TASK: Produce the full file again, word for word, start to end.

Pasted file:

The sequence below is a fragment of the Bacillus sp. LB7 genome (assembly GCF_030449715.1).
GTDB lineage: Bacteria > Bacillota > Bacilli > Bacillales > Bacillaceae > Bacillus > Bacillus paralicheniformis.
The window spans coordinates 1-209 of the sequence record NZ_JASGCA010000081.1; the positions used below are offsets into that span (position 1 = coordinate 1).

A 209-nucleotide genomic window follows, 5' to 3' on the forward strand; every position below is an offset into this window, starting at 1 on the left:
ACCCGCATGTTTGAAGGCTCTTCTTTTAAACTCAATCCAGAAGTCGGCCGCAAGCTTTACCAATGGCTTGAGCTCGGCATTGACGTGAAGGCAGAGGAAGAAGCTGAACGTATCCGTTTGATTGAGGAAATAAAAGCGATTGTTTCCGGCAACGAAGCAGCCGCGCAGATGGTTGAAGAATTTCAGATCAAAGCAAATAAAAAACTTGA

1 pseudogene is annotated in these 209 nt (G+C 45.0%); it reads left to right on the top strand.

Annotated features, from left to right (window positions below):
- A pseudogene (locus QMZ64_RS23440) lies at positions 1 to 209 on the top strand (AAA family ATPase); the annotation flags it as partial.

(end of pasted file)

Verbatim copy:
The sequence below is a fragment of the Bacillus sp. LB7 genome (assembly GCF_030449715.1).
GTDB lineage: Bacteria > Bacillota > Bacilli > Bacillales > Bacillaceae > Bacillus > Bacillus paralicheniformis.
The window spans coordinates 1-209 of the sequence record NZ_JASGCA010000081.1; the positions used below are offsets into that span (position 1 = coordinate 1).

A 209-nucleotide genomic window follows, 5' to 3' on the forward strand; every position below is an offset into this window, starting at 1 on the left:
ACCCGCATGTTTGAAGGCTCTTCTTTTAAACTCAATCCAGAAGTCGGCCGCAAGCTTTACCAATGGCTTGAGCTCGGCATTGACGTGAAGGCAGAGGAAGAAGCTGAACGTATCCGTTTGATTGAGGAAATAAAAGCGATTGTTTCCGGCAACGAAGCAGCCGCGCAGATGGTTGAAGAATTTCAGATCAAAGCAAATAAAAAACTTGA

1 pseudogene is annotated in these 209 nt (G+C 45.0%); it reads left to right on the top strand.

Annotated features, from left to right (window positions below):
- A pseudogene (locus QMZ64_RS23440) lies at positions 1 to 209 on the top strand (AAA family ATPase); the annotation flags it as partial.